News / USA

Clinton Urges Reform of OAS, Return of Honduras to Regional Grouping

U.S. Secretary of State Hillary Clinton Monday appealed for the urgent financial and political restructuring of the Organization of American States.  She made the appeal in debate at the 40th OAS General Assembly meeting in Lima, marked by sharp differences over the status of Honduras after its coup last year.  

Clinton said the United States continues to support the Washington-based OAS as the foremost multi-lateral organization of the hemisphere.

But in a sharply-worded appeal to fellow OAS foreign ministers, she said the organization founded in 1948 is in urgent need of streamlining because of a "proliferation of mandates."

She said without a reform plan, hopefully in place by key budget meetings in September, the fiscal path of the OAS is "unsustainable."

The Secretary of State spoke in a general debate otherwise dominated by regional political issues, including lingering bitterness over last year's coup in Honduras.

A number of key Latin American states including Brazil, Argentina and Venezuela are not recognizing the results of elections last November won by new President Porfirio Lobo, because the interim government that preceded him refused to reinstate ousted President Manuel Zelaya.

But Clinton appealed for the return of Honduras, expelled from the OAS last July, saying the new government has met its reconciliation commitments.

"We saw the free and fair election of President Lobo," said Hillary Clinton. "And we have watched President Lobo fulfill his obligations under the Tegucigalpa-San Jose accord, including forming a government of national reconciliation, and a truth commission.  This has demonstrated a strong and consistent commitment to democratic governance and constitutional order.

Clinton drew support from among others, Guatemalan Foreign Minister Haroldo Rodas, who urged the prompt return of Honduras to the OAS along with creation of a high-level commission to verify its renewed democratic system.

But several other foreign ministers disagreed, among them Ecuadoran Foreign Minister Ricardo Patino, who said his government condemns the mistreatment of Mr. Zelaya, whom he termed the "legitimate" president of Honduras.  

"My government cannot recognize the new government in Honduras while there are violations committed against human rights," said Ricardo Patino. "And Zelaya has to be recognized in his true capacity, with guarantees in his country.  And those who are responsible for the coup, those who broke human rights and democratic guarantees - they have to be punished for this."

A controversial new law pending in the U.S. state of Arizona aimed against undocumented aliens in the United States also figured in the OAS debate and bilateral meetings here.

The law, to take affect at the end of next month, requires Arizona police conducting traffic stops and other routine duties to question people about their immigration status, if there is "reasonable suspicion" that they are in the country illegally.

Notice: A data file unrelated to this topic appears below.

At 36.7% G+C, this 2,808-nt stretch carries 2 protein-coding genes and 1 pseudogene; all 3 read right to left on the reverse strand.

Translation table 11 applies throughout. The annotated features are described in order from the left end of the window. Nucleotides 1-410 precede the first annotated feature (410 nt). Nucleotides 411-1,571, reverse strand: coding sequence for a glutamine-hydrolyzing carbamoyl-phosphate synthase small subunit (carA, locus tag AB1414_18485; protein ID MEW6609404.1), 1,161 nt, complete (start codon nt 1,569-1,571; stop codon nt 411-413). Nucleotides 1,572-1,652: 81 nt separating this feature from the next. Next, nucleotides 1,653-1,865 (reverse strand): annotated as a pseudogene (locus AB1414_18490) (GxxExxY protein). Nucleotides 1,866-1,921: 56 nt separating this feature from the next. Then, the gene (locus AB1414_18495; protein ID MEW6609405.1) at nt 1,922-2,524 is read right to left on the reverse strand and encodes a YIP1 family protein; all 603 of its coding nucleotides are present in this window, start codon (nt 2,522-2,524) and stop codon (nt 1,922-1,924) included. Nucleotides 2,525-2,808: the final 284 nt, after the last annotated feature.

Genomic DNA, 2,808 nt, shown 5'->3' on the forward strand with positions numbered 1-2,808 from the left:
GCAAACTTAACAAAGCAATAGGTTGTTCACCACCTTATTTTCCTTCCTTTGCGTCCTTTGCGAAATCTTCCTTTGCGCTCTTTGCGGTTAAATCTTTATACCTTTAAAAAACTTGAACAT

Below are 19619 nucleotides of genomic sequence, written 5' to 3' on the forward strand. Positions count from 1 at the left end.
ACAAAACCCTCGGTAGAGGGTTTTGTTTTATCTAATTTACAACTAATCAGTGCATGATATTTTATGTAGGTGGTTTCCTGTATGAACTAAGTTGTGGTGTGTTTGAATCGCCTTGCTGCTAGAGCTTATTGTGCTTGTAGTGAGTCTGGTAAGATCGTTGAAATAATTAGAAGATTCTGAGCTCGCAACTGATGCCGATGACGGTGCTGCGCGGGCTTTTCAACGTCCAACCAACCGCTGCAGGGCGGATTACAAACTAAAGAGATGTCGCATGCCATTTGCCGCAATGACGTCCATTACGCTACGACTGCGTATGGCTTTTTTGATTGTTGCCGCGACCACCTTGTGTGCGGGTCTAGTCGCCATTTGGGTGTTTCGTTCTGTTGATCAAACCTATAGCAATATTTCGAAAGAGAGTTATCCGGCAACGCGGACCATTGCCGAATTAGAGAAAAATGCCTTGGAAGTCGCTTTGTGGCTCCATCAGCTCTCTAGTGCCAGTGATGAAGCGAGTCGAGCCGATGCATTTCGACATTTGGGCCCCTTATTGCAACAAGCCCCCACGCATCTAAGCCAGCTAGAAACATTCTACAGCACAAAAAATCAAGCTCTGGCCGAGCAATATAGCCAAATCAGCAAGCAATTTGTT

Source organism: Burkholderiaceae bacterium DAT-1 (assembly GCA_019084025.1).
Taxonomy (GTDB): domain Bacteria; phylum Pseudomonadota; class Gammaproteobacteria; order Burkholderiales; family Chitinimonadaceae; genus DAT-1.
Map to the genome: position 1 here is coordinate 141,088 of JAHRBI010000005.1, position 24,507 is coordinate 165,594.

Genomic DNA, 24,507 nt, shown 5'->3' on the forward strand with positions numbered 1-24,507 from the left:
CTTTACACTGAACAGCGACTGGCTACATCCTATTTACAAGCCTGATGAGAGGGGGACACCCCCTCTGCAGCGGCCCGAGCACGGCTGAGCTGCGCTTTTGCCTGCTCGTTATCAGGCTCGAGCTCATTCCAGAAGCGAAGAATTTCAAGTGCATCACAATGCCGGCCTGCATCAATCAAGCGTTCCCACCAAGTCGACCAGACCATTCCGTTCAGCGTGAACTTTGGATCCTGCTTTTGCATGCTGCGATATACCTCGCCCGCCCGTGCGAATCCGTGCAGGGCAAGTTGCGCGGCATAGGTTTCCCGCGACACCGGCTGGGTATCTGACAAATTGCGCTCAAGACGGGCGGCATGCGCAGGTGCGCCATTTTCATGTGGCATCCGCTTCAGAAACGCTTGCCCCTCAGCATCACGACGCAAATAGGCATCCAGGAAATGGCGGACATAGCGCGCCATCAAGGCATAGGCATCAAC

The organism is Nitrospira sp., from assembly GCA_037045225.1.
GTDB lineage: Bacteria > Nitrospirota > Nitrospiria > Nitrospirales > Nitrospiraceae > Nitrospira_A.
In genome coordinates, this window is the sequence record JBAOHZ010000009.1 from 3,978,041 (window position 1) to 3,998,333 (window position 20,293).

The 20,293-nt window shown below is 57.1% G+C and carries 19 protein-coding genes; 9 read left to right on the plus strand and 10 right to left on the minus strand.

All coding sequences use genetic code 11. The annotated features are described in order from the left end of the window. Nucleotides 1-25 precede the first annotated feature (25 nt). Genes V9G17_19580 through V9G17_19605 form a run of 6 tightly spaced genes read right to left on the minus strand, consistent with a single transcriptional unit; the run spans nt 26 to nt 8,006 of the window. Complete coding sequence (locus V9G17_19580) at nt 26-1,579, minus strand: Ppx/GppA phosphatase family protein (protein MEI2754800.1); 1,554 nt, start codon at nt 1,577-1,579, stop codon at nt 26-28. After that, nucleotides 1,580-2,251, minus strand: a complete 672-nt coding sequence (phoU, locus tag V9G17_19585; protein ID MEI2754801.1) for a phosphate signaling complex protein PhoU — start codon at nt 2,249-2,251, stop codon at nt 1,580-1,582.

Guatemalan Foreign Minister Rodas, also heard through an interpreter, said respect for the dignity and fundamental rights of the individual should be a condition for any migratory legislation.

"Guatemala condemns any law that criminalizes the migrant and his family, is a violation of his human rights and distorts the good neighborhood that should prevail between partners and nations," said Haroldo Rodas.

The Obama administration opposes the state law, but its defenders in Arizona and elsewhere say it only aims to enforce immigration laws already on the books.

OAS Secretary-General Jose Miguel Insulza has called the law "an issue of concern to all citizens of the Americas, beginning with citizens of the United States."   

You May Like

Turkey: No Ransom Paid for Release of Hostages Held by IS Militants

President Erdogan hails release of hostages as diplomatic success but declines to be drawn on whether their release freed Ankara's hand to take more active stance against insurgents More

Audio Sierra Leone Ends Ebola Lockdown

Health ministry says it has reached 75 percent of its target of visiting 1.5 million homes to locate infected, educate population about virus More

US Pivot to Asia Demands Delicate Balancing Act

As tumult in Middle East distracts Obama administration, efforts to shift American focus eastward appear threatened More

This forum has been closed.
Comments
     
There are no comments in this forum. Be first and add one

Featured Videos

Your JavaScript is turned off or you have an old version of Adobe's Flash Player. Get the latest Flash player.
Natural Gas Export Plan Divides Maryland Towni
X
Deborah Block
September 21, 2014 2:12 PM
A U.S. power company that has been importing natural gas now wants to export it. If approved, its plant in Lusby, Maryland, would likely be the first terminal on the United States East Coast to export liquefied natural gas from American pipelines. While some residents welcome the move because it will create jobs, others oppose it, saying the expansion could be a safety and environmental hazard. VOA’s Deborah Block examines the controversy.